Montgomery County Schools leaders planning around less money from approved budget

Montgomery County schools are receiving less than half of what they asked for from the county

MONTGOMERY COUNTY, Va. – Montgomery County Schools Superintendent, Dr. Bernard F. Bragen Jr. and his team are having to adjust their budget after they won’t be receiving what they asked for from the county.

On Monday, the Montgomery County Board of Supervisors approved a new real estate tax rate of $0.70 per $100 of assessed value. While some people in the county will be paying less in taxes, the school division is left with less money than what they hoped for.

“When you ask for $6.1 million and we’re going to get a little over 2.4, that’s a significant reduction. When you’re talking in millions of dollars that’s not just savings on supplies and things … that’s people,” Dr. Bragen said.

When originally asking for $6.1 million, these were some of the things the division was hoping to fund:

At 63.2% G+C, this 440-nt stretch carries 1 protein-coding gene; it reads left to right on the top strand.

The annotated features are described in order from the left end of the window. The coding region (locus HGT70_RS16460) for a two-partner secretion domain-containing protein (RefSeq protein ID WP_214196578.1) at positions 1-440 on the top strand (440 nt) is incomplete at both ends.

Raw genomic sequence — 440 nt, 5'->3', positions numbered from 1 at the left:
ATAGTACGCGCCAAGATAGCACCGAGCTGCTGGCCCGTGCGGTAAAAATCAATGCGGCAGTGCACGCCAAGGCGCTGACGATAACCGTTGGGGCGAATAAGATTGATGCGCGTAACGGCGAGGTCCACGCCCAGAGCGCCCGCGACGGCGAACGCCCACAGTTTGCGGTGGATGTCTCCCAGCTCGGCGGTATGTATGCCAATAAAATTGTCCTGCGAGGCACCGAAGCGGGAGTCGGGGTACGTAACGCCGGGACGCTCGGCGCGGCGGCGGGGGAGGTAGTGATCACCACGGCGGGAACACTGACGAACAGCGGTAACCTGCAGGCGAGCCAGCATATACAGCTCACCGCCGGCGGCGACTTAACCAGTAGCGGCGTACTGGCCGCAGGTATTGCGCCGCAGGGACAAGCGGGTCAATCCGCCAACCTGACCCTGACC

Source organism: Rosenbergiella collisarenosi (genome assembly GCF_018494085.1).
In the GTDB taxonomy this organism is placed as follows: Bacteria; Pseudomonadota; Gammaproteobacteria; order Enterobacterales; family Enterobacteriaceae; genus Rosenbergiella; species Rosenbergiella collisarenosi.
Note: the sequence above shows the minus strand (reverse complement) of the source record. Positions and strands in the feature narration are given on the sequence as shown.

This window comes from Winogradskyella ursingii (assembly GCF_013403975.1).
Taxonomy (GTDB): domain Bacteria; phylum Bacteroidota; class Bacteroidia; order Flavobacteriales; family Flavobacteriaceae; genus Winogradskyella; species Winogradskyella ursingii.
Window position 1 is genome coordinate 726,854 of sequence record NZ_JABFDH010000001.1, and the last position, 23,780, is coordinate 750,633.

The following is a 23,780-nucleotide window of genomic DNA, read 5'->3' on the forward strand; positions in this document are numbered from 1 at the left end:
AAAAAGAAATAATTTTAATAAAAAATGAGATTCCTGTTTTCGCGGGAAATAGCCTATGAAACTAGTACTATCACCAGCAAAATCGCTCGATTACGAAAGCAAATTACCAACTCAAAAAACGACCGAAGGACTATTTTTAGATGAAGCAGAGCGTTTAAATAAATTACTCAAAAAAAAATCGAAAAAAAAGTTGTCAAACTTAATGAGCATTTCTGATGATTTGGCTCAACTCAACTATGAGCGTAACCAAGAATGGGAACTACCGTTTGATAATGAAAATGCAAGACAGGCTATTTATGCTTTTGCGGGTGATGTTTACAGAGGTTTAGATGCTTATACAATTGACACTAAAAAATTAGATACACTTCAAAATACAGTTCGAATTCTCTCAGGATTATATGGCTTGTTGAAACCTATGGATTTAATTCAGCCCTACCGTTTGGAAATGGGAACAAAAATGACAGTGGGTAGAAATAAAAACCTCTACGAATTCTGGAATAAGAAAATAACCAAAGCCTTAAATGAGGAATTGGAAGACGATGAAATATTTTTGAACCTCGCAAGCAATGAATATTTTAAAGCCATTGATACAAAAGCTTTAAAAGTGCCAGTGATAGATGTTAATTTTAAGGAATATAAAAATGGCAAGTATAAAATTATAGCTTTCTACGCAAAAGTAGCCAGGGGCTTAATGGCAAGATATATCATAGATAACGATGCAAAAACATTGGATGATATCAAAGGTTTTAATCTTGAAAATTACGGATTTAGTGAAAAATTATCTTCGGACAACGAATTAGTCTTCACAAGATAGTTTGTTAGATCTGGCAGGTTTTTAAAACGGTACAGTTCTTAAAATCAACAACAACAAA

• 5% salary increase for all employees,
  • 4 new full-time athletic trainers,
  • 2 additional school counselors/mental health professionals,
  • 4 full-time custodians.

One of Dr. Bragen’s concerns is people working with the county who are non-school employees are getting a 7% salary raise with the new budget. Bragen says he still hopes to give his staff the raises they deserve but still says it’s unfair.

“How am I going to look our teachers in the face and say well if you work for the county government side you’re getting 7% but if you work for the school board we can only give you 5%. I don’t think that’s fair,” Dr. Bragen said.

Dr. Bragen is not alone in this fight. School Board member, Linwood Hudson, said the county continues to grow. More and more students continue to join the Montgomery County School family.

“Every year there’s the largest class size that the school has ever seen coming in…constant growth, constant growth. Our budget needs to reflect that growth and so I’m definitely disappointed,” Hudson said.

It’s still undetermined what will change in now the revised school budget. Bragen said he understands why people want lower taxes but it’s hard to improve when the funding isn’t there to back it up.

“You can’t not fund it and think things are still going to go well,” Bragen said. “At best you may be able to maintain the status quo but you’ll never be able to grow. I want us to be the number one district in Virginia.”

About the Author:

Connor Dietrich joined the 10 News team in June 2022. Originally from Castle Rock, Colorado, he's ready to step away from the Rockies and step into the Blue Ridge scenery.